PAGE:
BB&T Washington Editor and BB&T Staff Reports

Negotiations between industry and FDA for the device user fee schedule have traditionally been conducted behind closed doors, but this next round won't be such a private affair. Prior to the start of those negotiations, however, the process was already different as demonstrated by a public meeting the agency held in mid-September. As significant for industry, however, may be that Jeff Shuren, MD, director of the Center for Devices and Radiological Health at FDA, also told attendees that review times for 510(k) filings may be affected by the ongoing restructuring of the 510(k) program, but he also said the agency is interested in feedback from all stakeholders, including a variety of public-interest groups.

Shuren said the user fee program has allowed reviewers “to reduce the time it takes to review 510(k) submissions“ substantially, adding that “nearly 500 more 510(k)s receive a timely review each year“ than prior to the Medical Device User Fee Modernization Act (MDUFMA). However, he seemed to signal an elevation of fees with the remark that user fees “currently account for less than 20% of funding for CDRH activities covered by user fee program.“ He also hinted that other parties will have a lot of influence on the user fee schedule with the comment, “we look forward to strengthening our relationship with all stakeholders throughout the reauthorization process.“

Among the public health advocates who spoke at the meeting was Diana Zuckerman, President of the National Research Center for Women and Families (Washington), who said, “on some level, we would not care at all how high or how low user fees were if appropriations were higher.“ Still, she said, “we think the user fees are too low.“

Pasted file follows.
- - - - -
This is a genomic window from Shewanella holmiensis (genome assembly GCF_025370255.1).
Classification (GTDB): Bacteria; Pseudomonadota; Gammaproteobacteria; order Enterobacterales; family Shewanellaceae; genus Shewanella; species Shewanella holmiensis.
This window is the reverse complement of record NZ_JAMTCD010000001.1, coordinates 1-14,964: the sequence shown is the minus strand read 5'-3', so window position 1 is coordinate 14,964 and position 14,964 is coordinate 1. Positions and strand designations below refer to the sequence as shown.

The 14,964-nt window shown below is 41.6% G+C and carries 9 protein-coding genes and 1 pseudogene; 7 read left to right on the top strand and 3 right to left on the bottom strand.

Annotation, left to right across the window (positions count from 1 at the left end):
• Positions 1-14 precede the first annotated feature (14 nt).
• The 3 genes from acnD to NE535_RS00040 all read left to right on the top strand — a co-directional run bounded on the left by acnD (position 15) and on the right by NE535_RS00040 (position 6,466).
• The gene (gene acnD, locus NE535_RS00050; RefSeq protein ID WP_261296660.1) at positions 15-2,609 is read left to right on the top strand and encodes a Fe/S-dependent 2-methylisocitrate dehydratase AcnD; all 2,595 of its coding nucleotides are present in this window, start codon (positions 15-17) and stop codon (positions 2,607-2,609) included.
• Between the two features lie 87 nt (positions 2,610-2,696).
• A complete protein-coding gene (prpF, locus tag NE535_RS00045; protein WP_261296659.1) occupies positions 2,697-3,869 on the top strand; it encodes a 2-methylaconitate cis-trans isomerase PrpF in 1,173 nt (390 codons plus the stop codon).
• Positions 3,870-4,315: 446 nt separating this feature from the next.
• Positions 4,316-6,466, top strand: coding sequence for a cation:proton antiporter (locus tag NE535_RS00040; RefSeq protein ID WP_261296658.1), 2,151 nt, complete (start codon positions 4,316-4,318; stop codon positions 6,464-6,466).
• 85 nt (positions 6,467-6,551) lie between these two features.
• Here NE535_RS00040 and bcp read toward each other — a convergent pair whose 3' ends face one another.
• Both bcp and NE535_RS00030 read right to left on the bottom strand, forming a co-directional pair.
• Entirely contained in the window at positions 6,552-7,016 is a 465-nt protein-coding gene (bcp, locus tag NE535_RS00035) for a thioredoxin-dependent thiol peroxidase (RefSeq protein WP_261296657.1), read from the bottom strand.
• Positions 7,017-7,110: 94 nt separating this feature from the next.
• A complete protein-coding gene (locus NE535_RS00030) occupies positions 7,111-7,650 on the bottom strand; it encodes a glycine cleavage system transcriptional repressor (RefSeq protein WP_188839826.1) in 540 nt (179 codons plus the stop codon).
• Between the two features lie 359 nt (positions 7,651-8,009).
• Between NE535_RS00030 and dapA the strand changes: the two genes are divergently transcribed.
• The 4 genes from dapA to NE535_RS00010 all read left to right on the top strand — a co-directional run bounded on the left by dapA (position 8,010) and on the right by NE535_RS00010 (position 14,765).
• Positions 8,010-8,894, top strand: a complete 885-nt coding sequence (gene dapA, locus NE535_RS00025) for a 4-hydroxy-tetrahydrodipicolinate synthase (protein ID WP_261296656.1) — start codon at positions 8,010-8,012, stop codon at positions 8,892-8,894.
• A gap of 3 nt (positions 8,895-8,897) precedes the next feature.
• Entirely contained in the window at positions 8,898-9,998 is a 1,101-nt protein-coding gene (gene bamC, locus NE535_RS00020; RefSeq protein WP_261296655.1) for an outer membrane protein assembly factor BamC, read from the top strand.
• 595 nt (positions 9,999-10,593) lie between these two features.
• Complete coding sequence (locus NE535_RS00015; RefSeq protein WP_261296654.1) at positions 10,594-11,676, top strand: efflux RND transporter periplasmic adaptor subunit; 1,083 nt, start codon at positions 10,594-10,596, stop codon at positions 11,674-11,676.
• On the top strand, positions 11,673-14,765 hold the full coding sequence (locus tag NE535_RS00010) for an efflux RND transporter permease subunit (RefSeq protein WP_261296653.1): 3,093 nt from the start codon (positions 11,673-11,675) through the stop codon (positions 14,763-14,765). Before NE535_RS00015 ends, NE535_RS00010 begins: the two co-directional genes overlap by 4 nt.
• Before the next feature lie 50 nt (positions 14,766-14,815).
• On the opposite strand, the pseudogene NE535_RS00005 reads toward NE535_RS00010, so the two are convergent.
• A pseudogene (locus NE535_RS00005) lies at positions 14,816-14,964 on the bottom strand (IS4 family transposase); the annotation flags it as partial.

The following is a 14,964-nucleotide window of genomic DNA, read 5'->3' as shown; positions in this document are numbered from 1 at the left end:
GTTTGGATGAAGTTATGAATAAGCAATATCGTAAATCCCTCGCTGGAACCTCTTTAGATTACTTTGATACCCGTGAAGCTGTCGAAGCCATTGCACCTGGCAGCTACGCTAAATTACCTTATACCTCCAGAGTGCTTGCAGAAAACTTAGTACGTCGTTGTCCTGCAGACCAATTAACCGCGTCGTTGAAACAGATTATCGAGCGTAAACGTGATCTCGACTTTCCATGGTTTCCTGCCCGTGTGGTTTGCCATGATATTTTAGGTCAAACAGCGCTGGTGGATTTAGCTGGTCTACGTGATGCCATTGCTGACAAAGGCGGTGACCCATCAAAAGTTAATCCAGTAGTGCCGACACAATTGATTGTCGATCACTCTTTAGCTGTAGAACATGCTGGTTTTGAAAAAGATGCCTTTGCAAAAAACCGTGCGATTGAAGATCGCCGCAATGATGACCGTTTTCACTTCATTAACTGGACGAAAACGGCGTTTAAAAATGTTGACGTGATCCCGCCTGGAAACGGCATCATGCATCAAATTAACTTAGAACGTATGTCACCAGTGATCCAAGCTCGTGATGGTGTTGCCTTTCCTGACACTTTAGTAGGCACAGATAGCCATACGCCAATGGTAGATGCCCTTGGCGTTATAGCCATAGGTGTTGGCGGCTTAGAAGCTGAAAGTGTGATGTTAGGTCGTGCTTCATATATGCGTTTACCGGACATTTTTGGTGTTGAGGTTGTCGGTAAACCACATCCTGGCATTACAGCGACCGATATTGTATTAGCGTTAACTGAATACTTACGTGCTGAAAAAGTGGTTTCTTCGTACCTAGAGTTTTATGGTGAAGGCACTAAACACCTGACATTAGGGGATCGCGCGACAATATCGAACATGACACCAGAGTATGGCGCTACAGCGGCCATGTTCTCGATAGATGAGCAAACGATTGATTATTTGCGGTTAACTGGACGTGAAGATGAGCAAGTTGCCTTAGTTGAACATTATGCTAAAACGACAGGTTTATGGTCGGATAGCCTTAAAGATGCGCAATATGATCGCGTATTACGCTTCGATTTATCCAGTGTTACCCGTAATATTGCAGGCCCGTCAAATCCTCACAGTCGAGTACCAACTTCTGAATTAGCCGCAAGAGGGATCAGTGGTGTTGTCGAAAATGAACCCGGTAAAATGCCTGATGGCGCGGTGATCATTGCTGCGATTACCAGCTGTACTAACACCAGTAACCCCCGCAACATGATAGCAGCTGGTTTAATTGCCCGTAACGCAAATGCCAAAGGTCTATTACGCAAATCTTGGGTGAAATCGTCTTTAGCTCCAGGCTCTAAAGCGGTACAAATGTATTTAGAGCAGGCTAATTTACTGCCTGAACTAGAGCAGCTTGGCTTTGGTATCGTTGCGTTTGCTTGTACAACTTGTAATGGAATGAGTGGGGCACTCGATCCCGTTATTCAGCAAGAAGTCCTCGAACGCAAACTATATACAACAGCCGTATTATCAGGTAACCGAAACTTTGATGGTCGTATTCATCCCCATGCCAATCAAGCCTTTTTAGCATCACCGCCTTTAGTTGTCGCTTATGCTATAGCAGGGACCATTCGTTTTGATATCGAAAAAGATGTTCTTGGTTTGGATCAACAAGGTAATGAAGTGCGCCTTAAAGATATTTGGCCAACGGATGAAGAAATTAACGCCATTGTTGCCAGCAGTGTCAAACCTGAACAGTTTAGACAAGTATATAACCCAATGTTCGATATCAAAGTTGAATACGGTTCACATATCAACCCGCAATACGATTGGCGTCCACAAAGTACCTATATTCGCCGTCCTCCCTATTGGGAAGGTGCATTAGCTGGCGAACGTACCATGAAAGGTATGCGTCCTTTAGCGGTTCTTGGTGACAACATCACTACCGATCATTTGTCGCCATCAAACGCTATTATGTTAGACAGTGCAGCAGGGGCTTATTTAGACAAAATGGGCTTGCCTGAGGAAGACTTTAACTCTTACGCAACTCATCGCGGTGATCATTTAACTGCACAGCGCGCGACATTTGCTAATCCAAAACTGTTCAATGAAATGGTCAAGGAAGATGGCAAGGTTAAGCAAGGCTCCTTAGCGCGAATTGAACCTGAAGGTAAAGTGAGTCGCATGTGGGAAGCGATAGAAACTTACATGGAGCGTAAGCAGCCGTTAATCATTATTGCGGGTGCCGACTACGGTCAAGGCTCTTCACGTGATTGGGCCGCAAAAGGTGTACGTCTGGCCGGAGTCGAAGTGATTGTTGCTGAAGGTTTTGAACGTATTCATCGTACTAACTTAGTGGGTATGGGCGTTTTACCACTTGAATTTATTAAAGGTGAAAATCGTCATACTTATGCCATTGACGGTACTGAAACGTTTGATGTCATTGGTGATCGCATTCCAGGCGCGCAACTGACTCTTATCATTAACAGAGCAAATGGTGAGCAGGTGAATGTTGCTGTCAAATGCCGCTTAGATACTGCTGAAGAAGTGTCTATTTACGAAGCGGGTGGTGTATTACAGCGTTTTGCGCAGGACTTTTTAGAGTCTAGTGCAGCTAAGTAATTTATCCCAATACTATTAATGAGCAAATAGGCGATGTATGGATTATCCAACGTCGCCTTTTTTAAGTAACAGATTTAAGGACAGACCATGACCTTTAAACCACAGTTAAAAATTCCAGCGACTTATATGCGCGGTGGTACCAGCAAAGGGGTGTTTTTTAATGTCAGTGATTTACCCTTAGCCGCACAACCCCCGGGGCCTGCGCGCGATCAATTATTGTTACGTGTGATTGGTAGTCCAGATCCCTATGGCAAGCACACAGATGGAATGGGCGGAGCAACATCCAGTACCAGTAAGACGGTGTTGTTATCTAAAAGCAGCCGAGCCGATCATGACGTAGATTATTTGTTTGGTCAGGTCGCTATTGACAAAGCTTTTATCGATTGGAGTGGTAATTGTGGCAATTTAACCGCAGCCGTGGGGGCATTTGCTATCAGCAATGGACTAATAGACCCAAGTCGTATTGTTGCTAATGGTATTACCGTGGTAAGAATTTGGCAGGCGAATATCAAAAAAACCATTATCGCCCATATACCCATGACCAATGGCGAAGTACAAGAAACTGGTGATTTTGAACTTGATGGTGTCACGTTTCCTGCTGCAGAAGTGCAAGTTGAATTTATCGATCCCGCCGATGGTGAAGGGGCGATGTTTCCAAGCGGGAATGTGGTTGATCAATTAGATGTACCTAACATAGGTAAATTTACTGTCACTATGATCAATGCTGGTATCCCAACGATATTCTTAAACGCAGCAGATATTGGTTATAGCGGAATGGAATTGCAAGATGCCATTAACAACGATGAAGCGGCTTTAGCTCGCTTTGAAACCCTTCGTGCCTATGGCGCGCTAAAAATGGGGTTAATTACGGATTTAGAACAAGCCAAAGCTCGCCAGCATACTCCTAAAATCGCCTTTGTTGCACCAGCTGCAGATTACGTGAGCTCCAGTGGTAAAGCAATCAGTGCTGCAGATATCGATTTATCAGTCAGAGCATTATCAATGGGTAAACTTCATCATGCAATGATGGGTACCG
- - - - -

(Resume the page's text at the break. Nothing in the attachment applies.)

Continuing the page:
“We also think there's no good reason why some of the largest corporations in the world . . . that pay very large user fees“ for drug applications “pay much-much, much-much, much-much less“ for device applications, adding that the “fees for the 510(k)s are especially egregious,“ given the relatively low sums required. Zuckerman stated further that the largest firms should pay for “the entire cost of a 510(k) review.“

“Even the much larger PMA user fees are disproportionately low compared“ to fees charged for new drug applications (NDAs), Zuckerman stated, arguing that the fees and the quality of the reviews “should be similar“ between the two application types. She further made the case that the lack of a requirement for a pre-clearance inspection is “something that has to change.“ FDA's recommendations for the 510(k) program include a pre-approval inspection (PAI) for clearance applications.

Boston Sci approved for expanded CRT-D indication